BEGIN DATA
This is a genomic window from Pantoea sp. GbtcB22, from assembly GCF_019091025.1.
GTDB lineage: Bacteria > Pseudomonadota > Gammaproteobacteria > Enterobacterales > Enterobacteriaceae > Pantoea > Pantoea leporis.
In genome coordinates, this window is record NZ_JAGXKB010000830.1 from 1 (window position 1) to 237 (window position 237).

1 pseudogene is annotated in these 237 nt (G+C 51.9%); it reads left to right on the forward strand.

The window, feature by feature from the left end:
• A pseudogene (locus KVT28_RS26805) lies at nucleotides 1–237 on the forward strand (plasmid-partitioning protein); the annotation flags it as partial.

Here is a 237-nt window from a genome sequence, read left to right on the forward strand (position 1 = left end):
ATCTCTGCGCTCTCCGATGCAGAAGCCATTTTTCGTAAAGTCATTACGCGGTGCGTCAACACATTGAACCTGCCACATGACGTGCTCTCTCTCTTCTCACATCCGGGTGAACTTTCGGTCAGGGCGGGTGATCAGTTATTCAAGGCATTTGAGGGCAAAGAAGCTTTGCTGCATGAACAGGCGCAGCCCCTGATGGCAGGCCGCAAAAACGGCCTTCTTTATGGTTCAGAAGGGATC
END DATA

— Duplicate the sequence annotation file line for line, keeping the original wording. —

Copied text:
This is a genomic window from Pantoea sp. GbtcB22, from assembly GCF_019091025.1.
GTDB lineage: Bacteria > Pseudomonadota > Gammaproteobacteria > Enterobacterales > Enterobacteriaceae > Pantoea > Pantoea leporis.
In genome coordinates, this window is record NZ_JAGXKB010000830.1 from 1 (window position 1) to 237 (window position 237).

1 pseudogene is annotated in these 237 nt (G+C 51.9%); it reads left to right on the forward strand.

The window, feature by feature from the left end:
• A pseudogene (locus KVT28_RS26805) lies at nucleotides 1–237 on the forward strand (plasmid-partitioning protein); the annotation flags it as partial.

Here is a 237-nt window from a genome sequence, read left to right on the forward strand (position 1 = left end):
ATCTCTGCGCTCTCCGATGCAGAAGCCATTTTTCGTAAAGTCATTACGCGGTGCGTCAACACATTGAACCTGCCACATGACGTGCTCTCTCTCTTCTCACATCCGGGTGAACTTTCGGTCAGGGCGGGTGATCAGTTATTCAAGGCATTTGAGGGCAAAGAAGCTTTGCTGCATGAACAGGCGCAGCCCCTGATGGCAGGCCGCAAAAACGGCCTTCTTTATGGTTCAGAAGGGATC